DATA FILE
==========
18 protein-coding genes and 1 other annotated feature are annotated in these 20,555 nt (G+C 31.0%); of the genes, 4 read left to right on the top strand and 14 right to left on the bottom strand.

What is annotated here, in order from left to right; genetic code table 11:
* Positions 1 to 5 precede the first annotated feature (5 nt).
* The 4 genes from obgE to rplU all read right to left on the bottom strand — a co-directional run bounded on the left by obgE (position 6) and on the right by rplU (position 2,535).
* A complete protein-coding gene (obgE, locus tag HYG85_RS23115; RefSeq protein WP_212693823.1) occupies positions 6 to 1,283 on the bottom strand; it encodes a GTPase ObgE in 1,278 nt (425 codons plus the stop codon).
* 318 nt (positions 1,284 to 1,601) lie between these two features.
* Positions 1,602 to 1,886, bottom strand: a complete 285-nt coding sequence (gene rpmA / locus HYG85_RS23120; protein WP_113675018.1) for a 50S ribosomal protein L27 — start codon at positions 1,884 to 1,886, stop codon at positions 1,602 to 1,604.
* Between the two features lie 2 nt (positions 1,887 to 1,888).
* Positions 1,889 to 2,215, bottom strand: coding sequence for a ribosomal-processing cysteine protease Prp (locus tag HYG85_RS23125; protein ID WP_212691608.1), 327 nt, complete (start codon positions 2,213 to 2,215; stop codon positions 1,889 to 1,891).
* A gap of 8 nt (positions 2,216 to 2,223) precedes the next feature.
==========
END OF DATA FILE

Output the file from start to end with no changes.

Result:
18 protein-coding genes and 1 other annotated feature are annotated in these 20,555 nt (G+C 31.0%); of the genes, 4 read left to right on the top strand and 14 right to left on the bottom strand.

What is annotated here, in order from left to right; genetic code table 11:
* Positions 1 to 5 precede the first annotated feature (5 nt).
* The 4 genes from obgE to rplU all read right to left on the bottom strand — a co-directional run bounded on the left by obgE (position 6) and on the right by rplU (position 2,535).
* A complete protein-coding gene (obgE, locus tag HYG85_RS23115; RefSeq protein WP_212693823.1) occupies positions 6 to 1,283 on the bottom strand; it encodes a GTPase ObgE in 1,278 nt (425 codons plus the stop codon).
* 318 nt (positions 1,284 to 1,601) lie between these two features.
* Positions 1,602 to 1,886, bottom strand: a complete 285-nt coding sequence (gene rpmA / locus HYG85_RS23120; protein WP_113675018.1) for a 50S ribosomal protein L27 — start codon at positions 1,884 to 1,886, stop codon at positions 1,602 to 1,604.
* Between the two features lie 2 nt (positions 1,887 to 1,888).
* Positions 1,889 to 2,215, bottom strand: coding sequence for a ribosomal-processing cysteine protease Prp (locus tag HYG85_RS23125; protein ID WP_212691608.1), 327 nt, complete (start codon positions 2,213 to 2,215; stop codon positions 1,889 to 1,891).
* A gap of 8 nt (positions 2,216 to 2,223) precedes the next feature.